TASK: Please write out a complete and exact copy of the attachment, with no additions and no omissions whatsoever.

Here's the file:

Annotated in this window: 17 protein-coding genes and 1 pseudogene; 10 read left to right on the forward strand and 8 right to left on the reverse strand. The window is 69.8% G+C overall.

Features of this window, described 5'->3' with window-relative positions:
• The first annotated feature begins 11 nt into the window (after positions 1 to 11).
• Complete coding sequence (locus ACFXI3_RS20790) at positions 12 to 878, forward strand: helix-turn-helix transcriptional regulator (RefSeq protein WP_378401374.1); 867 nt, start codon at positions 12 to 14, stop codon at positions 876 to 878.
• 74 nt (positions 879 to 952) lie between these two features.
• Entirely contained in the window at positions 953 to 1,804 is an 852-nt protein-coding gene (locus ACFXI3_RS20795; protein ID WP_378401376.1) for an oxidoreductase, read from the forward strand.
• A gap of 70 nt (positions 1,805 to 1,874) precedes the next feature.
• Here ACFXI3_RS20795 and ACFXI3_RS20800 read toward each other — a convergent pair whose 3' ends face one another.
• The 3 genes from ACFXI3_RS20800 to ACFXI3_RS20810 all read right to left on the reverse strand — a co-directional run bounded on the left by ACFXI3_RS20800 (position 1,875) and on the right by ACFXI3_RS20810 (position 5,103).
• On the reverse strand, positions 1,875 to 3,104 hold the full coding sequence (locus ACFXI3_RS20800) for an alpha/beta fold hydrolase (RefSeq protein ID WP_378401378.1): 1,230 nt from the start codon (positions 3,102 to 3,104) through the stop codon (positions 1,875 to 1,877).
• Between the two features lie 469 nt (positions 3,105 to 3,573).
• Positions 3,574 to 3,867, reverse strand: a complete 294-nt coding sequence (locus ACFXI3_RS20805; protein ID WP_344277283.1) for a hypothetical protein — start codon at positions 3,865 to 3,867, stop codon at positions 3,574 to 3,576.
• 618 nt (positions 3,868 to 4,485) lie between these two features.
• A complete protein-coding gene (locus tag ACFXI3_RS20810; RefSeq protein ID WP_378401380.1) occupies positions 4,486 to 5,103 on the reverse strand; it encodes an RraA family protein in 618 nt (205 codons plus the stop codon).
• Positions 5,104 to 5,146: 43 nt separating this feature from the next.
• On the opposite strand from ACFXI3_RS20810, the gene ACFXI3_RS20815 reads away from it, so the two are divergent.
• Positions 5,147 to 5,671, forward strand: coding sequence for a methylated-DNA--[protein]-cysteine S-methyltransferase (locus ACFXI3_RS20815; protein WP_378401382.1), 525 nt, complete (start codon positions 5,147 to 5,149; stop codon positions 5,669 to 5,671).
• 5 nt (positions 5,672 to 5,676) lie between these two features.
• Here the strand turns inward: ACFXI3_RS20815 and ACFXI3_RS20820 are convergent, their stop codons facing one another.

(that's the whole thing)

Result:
Annotated in this window: 17 protein-coding genes and 1 pseudogene; 10 read left to right on the forward strand and 8 right to left on the reverse strand. The window is 69.8% G+C overall.

Features of this window, described 5'->3' with window-relative positions:
• The first annotated feature begins 11 nt into the window (after positions 1 to 11).
• Complete coding sequence (locus ACFXI3_RS20790) at positions 12 to 878, forward strand: helix-turn-helix transcriptional regulator (RefSeq protein WP_378401374.1); 867 nt, start codon at positions 12 to 14, stop codon at positions 876 to 878.
• 74 nt (positions 879 to 952) lie between these two features.
• Entirely contained in the window at positions 953 to 1,804 is an 852-nt protein-coding gene (locus ACFXI3_RS20795; protein ID WP_378401376.1) for an oxidoreductase, read from the forward strand.
• A gap of 70 nt (positions 1,805 to 1,874) precedes the next feature.
• Here ACFXI3_RS20795 and ACFXI3_RS20800 read toward each other — a convergent pair whose 3' ends face one another.
• The 3 genes from ACFXI3_RS20800 to ACFXI3_RS20810 all read right to left on the reverse strand — a co-directional run bounded on the left by ACFXI3_RS20800 (position 1,875) and on the right by ACFXI3_RS20810 (position 5,103).
• On the reverse strand, positions 1,875 to 3,104 hold the full coding sequence (locus ACFXI3_RS20800) for an alpha/beta fold hydrolase (RefSeq protein ID WP_378401378.1): 1,230 nt from the start codon (positions 3,102 to 3,104) through the stop codon (positions 1,875 to 1,877).
• Between the two features lie 469 nt (positions 3,105 to 3,573).
• Positions 3,574 to 3,867, reverse strand: a complete 294-nt coding sequence (locus ACFXI3_RS20805; protein ID WP_344277283.1) for a hypothetical protein — start codon at positions 3,865 to 3,867, stop codon at positions 3,574 to 3,576.
• 618 nt (positions 3,868 to 4,485) lie between these two features.
• A complete protein-coding gene (locus tag ACFXI3_RS20810; RefSeq protein ID WP_378401380.1) occupies positions 4,486 to 5,103 on the reverse strand; it encodes an RraA family protein in 618 nt (205 codons plus the stop codon).
• Positions 5,104 to 5,146: 43 nt separating this feature from the next.
• On the opposite strand from ACFXI3_RS20810, the gene ACFXI3_RS20815 reads away from it, so the two are divergent.
• Positions 5,147 to 5,671, forward strand: coding sequence for a methylated-DNA--[protein]-cysteine S-methyltransferase (locus ACFXI3_RS20815; protein WP_378401382.1), 525 nt, complete (start codon positions 5,147 to 5,149; stop codon positions 5,669 to 5,671).
• 5 nt (positions 5,672 to 5,676) lie between these two features.
• Here the strand turns inward: ACFXI3_RS20815 and ACFXI3_RS20820 are convergent, their stop codons facing one another.